It is the turn of the century. (Which century? Why, any one between the fifteenth and the twentieth.) An imperial power (choose from Belgium, England, Portugal, etc.), hungry for gold, trade, or perhaps even more power, invades a country (again, you've got your pick -- the territories soon to be known as Nigeria, Zimbabwe , etc.). The indigenous people must struggle with this newly arrived culture and all of its beliefs, values, habits and traditions that have now become entangled within their own lives. They must evaluate which part of that change brings benefits (stimulation of the economy through trade, increased awareness and self-sufficiency through education, advanced medicine that may lead to the removal of disease) and which part reaps harm (loss of traditional culture, beliefs, and values). In many cases, the lines blur and the imposed change can be thought to have both positive and negative ramifications.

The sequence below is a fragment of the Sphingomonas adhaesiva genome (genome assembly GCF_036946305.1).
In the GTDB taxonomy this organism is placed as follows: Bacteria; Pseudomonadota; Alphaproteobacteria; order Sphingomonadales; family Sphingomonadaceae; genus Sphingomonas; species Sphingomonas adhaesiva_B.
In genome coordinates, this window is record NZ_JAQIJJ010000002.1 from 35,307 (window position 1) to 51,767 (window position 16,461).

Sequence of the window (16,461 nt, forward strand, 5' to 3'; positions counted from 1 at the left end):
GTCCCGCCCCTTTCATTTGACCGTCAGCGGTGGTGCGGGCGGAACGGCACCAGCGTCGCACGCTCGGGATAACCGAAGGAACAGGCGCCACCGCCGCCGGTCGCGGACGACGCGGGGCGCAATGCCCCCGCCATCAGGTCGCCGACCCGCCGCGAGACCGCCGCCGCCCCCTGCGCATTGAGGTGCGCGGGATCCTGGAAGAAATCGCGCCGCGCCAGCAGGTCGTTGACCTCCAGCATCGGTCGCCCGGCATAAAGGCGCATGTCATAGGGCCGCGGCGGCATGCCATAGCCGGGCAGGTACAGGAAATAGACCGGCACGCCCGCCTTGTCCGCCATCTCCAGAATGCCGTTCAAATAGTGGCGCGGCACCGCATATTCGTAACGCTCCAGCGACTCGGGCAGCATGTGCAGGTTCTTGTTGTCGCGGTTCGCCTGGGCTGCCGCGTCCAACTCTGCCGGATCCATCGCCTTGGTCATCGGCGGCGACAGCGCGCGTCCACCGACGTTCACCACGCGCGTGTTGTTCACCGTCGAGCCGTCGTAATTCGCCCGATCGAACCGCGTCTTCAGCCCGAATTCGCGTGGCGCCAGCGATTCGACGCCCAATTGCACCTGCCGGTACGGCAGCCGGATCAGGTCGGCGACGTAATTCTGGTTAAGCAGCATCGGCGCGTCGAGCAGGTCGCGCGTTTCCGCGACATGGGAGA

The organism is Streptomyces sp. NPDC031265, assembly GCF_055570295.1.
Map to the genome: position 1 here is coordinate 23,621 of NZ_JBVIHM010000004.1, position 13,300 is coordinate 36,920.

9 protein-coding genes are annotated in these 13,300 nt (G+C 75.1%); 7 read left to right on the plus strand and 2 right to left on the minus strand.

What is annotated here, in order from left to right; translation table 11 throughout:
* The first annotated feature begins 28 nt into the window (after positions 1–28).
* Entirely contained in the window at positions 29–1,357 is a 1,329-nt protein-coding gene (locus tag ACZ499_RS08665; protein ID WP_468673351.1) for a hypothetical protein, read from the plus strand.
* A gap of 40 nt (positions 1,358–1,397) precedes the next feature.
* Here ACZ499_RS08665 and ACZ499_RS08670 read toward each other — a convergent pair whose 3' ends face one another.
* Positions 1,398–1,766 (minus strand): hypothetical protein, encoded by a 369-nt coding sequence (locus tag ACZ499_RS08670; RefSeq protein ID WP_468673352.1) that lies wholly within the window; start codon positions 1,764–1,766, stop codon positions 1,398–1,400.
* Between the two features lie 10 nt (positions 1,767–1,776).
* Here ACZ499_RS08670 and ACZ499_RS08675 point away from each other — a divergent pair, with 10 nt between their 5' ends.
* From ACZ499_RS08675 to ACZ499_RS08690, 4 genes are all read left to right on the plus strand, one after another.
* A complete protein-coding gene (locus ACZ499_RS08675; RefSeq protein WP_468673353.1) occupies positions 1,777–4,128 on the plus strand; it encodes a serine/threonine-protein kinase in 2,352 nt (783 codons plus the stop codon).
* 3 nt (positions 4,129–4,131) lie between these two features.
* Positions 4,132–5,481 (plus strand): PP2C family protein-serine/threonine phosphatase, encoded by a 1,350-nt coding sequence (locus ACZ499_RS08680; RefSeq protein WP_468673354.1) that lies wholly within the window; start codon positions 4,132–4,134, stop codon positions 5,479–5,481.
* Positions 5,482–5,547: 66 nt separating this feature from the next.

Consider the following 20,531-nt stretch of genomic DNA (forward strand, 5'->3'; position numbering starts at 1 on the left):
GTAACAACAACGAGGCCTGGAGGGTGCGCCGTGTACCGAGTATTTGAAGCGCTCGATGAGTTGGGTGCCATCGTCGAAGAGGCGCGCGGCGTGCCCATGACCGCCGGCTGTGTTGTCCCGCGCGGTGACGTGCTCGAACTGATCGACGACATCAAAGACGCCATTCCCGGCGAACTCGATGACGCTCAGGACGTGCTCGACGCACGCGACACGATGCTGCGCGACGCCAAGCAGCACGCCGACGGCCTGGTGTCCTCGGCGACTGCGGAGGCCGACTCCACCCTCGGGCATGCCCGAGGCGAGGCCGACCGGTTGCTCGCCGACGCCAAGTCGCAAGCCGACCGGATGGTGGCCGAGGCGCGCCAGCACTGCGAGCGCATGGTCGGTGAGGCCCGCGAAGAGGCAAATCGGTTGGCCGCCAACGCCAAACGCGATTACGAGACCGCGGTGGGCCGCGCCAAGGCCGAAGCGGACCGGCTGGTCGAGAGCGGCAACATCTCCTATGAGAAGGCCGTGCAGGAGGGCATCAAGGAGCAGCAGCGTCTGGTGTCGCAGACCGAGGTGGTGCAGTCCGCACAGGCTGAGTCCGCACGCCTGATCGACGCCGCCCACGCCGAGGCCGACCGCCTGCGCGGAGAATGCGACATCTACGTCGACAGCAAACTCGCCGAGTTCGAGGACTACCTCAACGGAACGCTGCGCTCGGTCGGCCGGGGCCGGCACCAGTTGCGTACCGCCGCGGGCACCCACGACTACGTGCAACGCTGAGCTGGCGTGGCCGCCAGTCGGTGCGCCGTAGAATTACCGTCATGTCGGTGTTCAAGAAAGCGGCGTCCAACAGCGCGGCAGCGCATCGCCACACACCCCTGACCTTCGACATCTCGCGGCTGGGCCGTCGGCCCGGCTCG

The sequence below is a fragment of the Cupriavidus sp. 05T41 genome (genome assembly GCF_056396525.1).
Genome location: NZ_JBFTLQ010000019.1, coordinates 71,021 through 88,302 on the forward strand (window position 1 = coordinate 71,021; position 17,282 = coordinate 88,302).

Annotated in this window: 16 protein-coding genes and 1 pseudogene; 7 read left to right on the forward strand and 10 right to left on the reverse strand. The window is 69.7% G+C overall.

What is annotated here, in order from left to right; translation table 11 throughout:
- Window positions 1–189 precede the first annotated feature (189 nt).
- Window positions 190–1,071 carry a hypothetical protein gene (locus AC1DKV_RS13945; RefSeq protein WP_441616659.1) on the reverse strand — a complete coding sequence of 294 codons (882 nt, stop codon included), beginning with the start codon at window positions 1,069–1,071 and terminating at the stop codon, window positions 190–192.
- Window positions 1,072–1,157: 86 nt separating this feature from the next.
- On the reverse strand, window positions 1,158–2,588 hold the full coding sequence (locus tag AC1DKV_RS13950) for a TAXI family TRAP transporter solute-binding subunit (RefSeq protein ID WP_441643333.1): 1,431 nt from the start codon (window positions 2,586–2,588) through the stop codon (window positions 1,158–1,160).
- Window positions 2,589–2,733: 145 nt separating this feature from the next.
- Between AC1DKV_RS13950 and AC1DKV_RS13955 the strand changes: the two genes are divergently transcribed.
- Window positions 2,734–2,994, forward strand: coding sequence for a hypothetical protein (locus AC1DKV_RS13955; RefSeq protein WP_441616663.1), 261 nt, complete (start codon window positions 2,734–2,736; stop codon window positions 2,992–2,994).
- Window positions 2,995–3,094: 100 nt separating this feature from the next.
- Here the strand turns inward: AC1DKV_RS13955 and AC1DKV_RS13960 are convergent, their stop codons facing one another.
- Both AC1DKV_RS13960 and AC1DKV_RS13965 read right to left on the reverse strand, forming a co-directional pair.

In either case, the issue of colonization touches upon more than just the struggle of native people to adjust to a new culture. A more serious obstacle needs to be faced: the suppression, and oftentimes overt annihilation, of the native people' s former lives and culture that comes with the new presence of an Other, an Other who believes -- knows, he'll even tell you, deep in his heart -- his culture is superior. This other, neither a typical enemy nor a traditional invader, does not share similar traditions or warfare. He does not seem aware that he stands on a land that is not his own, but on a land belonging to dead ancestors. Rather, this colonizer -- a foreign force -- holds that idea that the land he has come to conquer truly can be owned and furthermore, that it can be owned by him. He holds an unfaltering belief that his culture is superior to the one he has come to suppress.